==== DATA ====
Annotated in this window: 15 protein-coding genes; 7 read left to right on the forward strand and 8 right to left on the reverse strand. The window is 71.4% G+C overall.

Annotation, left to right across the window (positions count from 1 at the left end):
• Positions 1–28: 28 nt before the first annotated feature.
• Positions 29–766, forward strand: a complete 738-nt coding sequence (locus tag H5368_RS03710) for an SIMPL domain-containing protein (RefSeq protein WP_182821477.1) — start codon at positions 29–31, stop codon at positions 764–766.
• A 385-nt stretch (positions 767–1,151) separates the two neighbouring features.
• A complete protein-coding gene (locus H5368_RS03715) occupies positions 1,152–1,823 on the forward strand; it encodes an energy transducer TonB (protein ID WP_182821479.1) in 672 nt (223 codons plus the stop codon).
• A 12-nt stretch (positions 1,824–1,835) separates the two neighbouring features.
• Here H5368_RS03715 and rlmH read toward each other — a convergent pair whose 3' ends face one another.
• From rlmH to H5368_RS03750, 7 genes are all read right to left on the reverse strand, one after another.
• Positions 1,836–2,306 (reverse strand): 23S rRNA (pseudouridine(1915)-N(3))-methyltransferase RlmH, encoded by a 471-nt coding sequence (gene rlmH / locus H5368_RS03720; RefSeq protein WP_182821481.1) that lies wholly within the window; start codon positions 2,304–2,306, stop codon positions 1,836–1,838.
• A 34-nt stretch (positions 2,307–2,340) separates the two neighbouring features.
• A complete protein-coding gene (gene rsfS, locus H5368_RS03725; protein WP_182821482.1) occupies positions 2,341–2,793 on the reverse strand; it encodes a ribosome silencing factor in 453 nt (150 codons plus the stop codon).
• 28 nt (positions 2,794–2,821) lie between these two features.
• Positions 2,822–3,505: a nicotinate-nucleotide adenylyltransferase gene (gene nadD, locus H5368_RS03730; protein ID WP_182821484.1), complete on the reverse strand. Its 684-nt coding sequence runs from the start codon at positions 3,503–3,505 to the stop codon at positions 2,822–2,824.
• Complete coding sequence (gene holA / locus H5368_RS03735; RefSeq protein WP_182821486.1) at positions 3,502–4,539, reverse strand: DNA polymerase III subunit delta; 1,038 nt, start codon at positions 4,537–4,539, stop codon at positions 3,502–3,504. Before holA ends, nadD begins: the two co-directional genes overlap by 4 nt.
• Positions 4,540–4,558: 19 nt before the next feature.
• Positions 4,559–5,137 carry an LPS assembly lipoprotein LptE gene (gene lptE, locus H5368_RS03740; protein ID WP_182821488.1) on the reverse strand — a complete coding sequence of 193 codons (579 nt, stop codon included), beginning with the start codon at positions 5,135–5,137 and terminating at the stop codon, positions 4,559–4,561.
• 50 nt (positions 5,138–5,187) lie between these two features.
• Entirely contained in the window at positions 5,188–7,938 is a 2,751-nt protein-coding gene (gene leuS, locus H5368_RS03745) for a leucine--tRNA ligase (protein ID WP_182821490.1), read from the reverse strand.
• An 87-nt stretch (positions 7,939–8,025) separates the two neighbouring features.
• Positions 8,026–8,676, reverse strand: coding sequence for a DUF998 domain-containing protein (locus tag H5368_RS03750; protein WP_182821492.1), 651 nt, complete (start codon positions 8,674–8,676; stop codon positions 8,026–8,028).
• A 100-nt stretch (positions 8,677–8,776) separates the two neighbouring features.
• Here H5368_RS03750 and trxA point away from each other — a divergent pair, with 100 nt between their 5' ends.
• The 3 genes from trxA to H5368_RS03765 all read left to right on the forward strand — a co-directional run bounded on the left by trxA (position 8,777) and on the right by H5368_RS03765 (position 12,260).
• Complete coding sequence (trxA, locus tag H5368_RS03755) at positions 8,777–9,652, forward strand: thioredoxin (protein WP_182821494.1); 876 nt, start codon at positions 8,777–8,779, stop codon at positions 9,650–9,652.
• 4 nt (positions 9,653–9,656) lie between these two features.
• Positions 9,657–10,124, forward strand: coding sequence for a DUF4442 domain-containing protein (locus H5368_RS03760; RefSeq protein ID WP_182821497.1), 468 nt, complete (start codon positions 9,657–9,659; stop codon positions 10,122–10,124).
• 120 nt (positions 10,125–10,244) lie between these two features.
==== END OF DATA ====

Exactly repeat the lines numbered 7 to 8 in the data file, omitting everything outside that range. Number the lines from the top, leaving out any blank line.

• A 12-nt stretch (positions 1,824–1,835) separates the two neighbouring features.
• Here H5368_RS03715 and rlmH read toward each other — a convergent pair whose 3' ends face one another.